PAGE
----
Constipation is difficulty or infrequency in evacuating the bowels. The retention of feces in the colon and rectum allows too much water to be absorbed from the material, which then dries and hardens, making defecation more difficult. When the bowel is continually overloaded with feces, its muscles lose their tone and constipation becomes chronic. Constipation is primarily caused by a diet lacking in the plant fiber needed to form fecal bulk, whose function it is to provide a “rotor-rooter” type of effect. Constipation may also be caused by ignoring the urge to defecate, a lack of water in the diet, or may a symptom of an underlying disorder, such as an obstruction of the bowel by a tumor or structural deformity. In young children, constipation is occasionally due to allergy, especially to milk and other dairy foods. Although possible, allergy-induced constipation is rare in adults.

Fiber and water are frequently a part of conventional medical treatment for constipation. Other conventional recommendations may include a variety of laxative medications.

ConstipationAs mentioned in the opening paragraph, constipation is primarily caused by a diet lacking in fiber. The most direct solution is to increase the consumption of fiber-containing foods. Of course, this means eating more fruit, vegetables and whole grain foods—which, unfortunately, many people simply aren’t going to do. The next best thing is to use fiber supplements to compensate for the fiber missing from the diet. The question is, what type of fiber supplement is best? Although any type of fiber that you consume will probably do the job, the fiber supplement of choice is psyllium husks. Wheat bran is also a good choice. Psyllium husks & wheat bran In a comparative study of different laxatives, all were effective in inducing a bowel movement within 24 to 36 hours.

Psyllium husks, however, produced a higher percentage of normal, well-formed stools and fewer hard stools than the other laxatives. Incidences of soiling, diarrhea and abdominal pain were also lower in the group receiving psyllium husks. Overall, psyllium husks were found to be an effective treatment for simple constipation, and were associated with better stool consistency and a lower incidence of adverse events. Additional research comparing psyllium husk to other laxatives have also found psyllium to be the superior laxative. Wheat bran is also readily available, and has a long and effective history of use for constipation. Wheat bran tablets or capsules are particularly convenient, and can be easily carried with you to take with a low-fiber meal. Whether your choice is psyllium husks or wheat bran, be sure to drink plenty of water with each serving of fiber—at least 16 oz.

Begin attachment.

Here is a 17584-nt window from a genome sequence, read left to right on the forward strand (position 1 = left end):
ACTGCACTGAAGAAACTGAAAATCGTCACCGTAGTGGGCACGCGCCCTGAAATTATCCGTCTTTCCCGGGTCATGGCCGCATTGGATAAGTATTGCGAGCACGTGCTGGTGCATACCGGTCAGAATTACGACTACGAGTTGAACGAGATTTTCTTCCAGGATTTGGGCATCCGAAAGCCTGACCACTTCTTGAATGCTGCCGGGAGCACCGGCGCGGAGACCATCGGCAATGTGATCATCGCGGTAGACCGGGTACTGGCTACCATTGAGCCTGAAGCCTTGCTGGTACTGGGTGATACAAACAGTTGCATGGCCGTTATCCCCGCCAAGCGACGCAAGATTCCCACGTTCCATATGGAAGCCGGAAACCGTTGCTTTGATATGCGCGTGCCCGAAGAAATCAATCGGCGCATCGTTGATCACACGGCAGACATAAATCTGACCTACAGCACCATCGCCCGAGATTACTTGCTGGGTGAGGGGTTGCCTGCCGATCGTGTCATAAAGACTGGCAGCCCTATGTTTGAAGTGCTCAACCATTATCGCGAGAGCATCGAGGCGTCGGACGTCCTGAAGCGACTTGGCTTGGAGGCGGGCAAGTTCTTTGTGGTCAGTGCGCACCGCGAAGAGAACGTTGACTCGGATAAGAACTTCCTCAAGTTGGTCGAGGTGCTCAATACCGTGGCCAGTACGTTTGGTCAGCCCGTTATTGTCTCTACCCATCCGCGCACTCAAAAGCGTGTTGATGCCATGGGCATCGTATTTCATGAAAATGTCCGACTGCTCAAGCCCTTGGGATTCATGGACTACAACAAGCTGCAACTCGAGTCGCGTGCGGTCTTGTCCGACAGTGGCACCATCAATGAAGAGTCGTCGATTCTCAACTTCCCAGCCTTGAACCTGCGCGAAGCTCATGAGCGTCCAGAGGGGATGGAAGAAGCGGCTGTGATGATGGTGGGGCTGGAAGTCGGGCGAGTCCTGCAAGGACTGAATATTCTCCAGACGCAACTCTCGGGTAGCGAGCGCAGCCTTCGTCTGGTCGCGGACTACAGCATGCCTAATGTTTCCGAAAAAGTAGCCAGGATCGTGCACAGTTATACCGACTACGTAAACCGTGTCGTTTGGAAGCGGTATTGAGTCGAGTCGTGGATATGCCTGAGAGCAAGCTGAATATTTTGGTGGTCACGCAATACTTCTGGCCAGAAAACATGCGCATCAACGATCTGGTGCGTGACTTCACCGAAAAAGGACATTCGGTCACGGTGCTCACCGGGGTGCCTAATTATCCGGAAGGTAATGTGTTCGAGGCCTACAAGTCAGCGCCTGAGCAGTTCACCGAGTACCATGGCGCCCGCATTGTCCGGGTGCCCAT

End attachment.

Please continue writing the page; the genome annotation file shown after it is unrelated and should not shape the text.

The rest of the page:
Cascara sagrada and Senna are two of the most effective, natural source laxatives available.
They work by stimulating peristalsis (the muscular movement of the intestines), rather than by having the “rotor-rooter” type of effect that fibers such as psyllium do. The active components of Cascara produce a soft or formed stool in about six to eight hours with little or no griping. They have practically no effect on the small intestine, but cause vigorous peristalsis in the large intestine. As a matter of fact, Cascara is so effective as a natural laxative, that it has been used as part of a method to cleanse the colon prior to roentgen examination and rectoscopy (medical procedures that take place in the bowel), as an effective alternative to cleansing enemas.4 Since Cascara is a stimulant laxative, however, it should only be used on a short-term basis to help reestablish normal bowel patterns. After a few weeks (or sooner), it should be discontinued—while continuing with the psyllium and/or wheat bran. The constituents of Senna have a cathartic (strong laxative) effect through stimulating peristalsis of the large intestine. They bring about their action in six to eight hours. They are absorbed in the small intestine to act on the nerves of the large intestine to stimulate motor propulsion in the colon. When used alone, Senna has a tendency to cause gripping. For this reason it is best used in combination with other herbs. Essential fatty acids Essential fatty acids (such as those found in Borage or Flax oils) are precursors for the production of local “short-term” hormones called prostaglandins. Some of these prostaglandins can be found in the gastrointestinal tract. Essential fatty acids may also play a role in relieving constipation since the prostaglandins they form may help to regulate movement in the bowels. Vitamin E Some folks still use the “old-time” remedy mineral oil to treat constipation. Although it is effective for this purpose, it can also result in reduced absorption of vitamin E. So, make sure to take vitamin E if you’re going to use mineral oil. Diet and/or other considerations.

At the risk of being overly redundant, I’ll say it again. A high fiber diet, rich in fruit, vegetables and whole grains will eliminate constipation (no pun intended) in 99.9% of the cases. Sufficient consumption of fluids is also important—the standard recommendation of eight glasses of water daily is appropriate.

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By Gene Bruno, MS, MHS – Dean of Academics, Huntington College of Health Sciences